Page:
Tools & Services
Twickr—Send Tweets of Interest from Twitter to Slack
Twickr is a small tool we're using @netlify to get tweets of interest delivered to our Slack.
For us Slack has turned into a sort of command center, where we process support requests, discuss features, share drafts of mails or blog posts, get operational status messages and alerts.
Like most other startups we have a few stored twitter searches we tend to run all the time, to keep up with all that's going on in our field. Terms like "Netlify” and ”static generators", etc..
So we thought it would be nice if we could just get new notifications in Slack whenever someone tweets with such terms.
While tools like Mention paired with Zapier can do this, paying up to €299/month just to follow more than 5 different search terms seemed like way, way to much to pay for automating this.
So last Saturday morning I whipped up a small tool in Go that takes care of this for us.
Today we're releasing Twickr as open-source in the hope that this will be useful to others as well.
Twickr lets you setup a list of keywords you're interested in and then connects to Twitter's streaming API. Whenever someone mention any of your keywords in a tweet, it'll send a message to your Slack channel of choice.
Download the relevant release for your server's OS and architecture and extract the files.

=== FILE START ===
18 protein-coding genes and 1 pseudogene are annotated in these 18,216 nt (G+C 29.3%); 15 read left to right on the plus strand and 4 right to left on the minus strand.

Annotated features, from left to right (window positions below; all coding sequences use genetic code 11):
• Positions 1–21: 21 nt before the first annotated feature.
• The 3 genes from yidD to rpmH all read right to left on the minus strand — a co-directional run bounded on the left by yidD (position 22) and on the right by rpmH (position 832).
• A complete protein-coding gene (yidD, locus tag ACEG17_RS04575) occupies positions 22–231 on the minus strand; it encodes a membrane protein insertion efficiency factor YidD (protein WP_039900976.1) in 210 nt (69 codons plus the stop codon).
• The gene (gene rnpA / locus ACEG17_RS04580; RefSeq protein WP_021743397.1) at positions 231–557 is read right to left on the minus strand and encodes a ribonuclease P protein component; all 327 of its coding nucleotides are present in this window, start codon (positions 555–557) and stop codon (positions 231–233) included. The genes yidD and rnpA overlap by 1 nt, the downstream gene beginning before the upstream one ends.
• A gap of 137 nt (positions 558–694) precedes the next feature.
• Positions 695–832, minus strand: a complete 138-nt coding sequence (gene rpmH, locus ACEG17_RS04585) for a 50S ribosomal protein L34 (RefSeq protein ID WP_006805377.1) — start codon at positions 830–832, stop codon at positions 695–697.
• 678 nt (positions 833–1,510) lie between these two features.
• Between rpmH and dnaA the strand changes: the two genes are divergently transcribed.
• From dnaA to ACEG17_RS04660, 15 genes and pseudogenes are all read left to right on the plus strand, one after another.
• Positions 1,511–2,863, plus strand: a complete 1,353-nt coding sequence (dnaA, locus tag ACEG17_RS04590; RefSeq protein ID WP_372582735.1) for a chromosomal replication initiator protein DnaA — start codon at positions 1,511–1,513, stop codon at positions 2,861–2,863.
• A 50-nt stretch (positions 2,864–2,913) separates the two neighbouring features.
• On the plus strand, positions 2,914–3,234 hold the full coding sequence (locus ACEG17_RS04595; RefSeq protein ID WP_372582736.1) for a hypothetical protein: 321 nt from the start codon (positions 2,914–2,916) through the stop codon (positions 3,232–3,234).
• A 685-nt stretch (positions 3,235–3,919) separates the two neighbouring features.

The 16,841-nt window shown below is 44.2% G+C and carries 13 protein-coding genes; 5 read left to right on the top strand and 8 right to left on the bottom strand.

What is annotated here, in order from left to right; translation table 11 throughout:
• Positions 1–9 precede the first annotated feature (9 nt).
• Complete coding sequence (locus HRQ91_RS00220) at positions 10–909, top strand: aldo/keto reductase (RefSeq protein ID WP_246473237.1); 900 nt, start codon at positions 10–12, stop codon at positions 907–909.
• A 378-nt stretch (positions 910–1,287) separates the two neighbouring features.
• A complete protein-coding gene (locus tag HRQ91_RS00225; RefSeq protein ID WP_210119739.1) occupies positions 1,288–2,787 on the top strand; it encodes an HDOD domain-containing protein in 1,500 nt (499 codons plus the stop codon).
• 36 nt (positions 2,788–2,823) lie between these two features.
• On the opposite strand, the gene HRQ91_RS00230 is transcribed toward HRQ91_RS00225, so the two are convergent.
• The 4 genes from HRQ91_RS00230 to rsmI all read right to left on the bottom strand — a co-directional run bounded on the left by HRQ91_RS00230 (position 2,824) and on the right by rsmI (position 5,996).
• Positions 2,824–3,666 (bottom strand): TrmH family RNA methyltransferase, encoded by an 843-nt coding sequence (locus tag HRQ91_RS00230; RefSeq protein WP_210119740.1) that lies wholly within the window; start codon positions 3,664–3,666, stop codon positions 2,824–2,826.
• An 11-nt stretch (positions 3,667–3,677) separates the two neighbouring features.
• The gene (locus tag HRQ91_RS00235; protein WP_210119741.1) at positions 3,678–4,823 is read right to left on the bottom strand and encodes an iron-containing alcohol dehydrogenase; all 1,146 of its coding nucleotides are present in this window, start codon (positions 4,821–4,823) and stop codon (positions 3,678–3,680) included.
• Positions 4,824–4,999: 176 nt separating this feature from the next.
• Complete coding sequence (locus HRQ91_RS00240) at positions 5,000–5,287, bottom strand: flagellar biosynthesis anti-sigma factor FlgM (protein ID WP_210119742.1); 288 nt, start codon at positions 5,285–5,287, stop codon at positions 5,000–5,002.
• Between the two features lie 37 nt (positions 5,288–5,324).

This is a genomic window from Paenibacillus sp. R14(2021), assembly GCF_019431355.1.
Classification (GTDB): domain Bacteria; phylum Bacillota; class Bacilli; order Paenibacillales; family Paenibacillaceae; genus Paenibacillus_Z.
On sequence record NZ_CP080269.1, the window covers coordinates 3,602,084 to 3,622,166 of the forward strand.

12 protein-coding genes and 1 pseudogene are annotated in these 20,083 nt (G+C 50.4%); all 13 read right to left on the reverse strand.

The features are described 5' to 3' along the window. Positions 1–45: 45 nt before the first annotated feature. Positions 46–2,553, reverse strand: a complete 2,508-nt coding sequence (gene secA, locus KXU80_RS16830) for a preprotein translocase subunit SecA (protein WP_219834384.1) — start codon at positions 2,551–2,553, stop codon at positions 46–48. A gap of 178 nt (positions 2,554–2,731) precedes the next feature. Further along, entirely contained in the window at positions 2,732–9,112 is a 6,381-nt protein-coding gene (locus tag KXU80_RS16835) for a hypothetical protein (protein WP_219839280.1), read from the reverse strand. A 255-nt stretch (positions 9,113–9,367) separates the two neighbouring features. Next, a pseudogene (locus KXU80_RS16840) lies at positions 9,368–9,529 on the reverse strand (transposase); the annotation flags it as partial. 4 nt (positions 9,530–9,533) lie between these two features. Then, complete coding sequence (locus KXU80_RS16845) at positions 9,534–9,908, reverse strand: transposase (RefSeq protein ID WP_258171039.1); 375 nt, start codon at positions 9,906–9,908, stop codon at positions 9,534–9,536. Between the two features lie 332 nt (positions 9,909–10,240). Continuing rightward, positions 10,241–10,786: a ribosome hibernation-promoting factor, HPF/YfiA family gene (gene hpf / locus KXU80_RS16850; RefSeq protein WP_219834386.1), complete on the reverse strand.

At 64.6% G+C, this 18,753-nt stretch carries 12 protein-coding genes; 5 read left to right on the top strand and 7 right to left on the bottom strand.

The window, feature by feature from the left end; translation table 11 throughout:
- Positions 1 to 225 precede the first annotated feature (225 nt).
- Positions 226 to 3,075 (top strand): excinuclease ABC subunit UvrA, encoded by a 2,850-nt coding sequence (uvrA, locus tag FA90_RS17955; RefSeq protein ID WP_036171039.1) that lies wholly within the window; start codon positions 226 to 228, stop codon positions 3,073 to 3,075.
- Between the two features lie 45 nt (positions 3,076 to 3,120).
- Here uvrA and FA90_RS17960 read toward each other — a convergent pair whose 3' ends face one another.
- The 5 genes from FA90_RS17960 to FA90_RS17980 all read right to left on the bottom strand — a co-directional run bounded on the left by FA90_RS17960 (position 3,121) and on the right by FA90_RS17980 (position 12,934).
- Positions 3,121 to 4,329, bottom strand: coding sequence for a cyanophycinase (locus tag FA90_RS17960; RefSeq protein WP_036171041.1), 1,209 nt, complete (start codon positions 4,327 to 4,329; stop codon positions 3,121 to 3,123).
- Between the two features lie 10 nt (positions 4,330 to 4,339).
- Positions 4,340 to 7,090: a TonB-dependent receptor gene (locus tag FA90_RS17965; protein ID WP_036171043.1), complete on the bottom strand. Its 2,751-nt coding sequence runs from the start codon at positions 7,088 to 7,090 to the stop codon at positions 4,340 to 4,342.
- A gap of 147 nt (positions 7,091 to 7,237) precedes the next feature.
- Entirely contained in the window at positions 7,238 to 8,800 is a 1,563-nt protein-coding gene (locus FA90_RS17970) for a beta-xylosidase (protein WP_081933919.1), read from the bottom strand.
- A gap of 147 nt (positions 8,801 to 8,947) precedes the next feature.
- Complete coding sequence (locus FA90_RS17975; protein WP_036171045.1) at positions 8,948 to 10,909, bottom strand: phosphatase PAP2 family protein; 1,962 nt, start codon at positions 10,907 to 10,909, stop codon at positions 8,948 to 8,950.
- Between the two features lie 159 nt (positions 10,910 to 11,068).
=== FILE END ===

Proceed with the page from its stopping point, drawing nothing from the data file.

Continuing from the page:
Before you can run Twickr, you need to setup a Twitter application and a Slack Inbound Webhook.
- Go to Twitter's Application Management and create a new app.
- Fill out the name description and website and create the app.
- Go to "Keys and Access Tokens" and create a new access token
- Create a new Inbound Webhook for your Slack account here
The Configuration File
config.json file in the same folder as the twickr executable. An example configuration file is included in the download.
- Fill in the credentials for your new Twitter app and the URL from your Slack webhook.
- Optionally specify which channel to send Twickr messages to
- Enter a coma-separated list of keywords you want Twickr to keep an eye on
Normally you'll run Twickr on a server (rather than on your laptop or desktop machine) where it can keep running continuously. An easy way to make sure it stays up after you close your SSH connection is to run it in a TMUX or Screen session.
We hope this tool can be useful to others :) Pull requests with extra features are welcome, though the aim is to keep it simple and just do one thing well.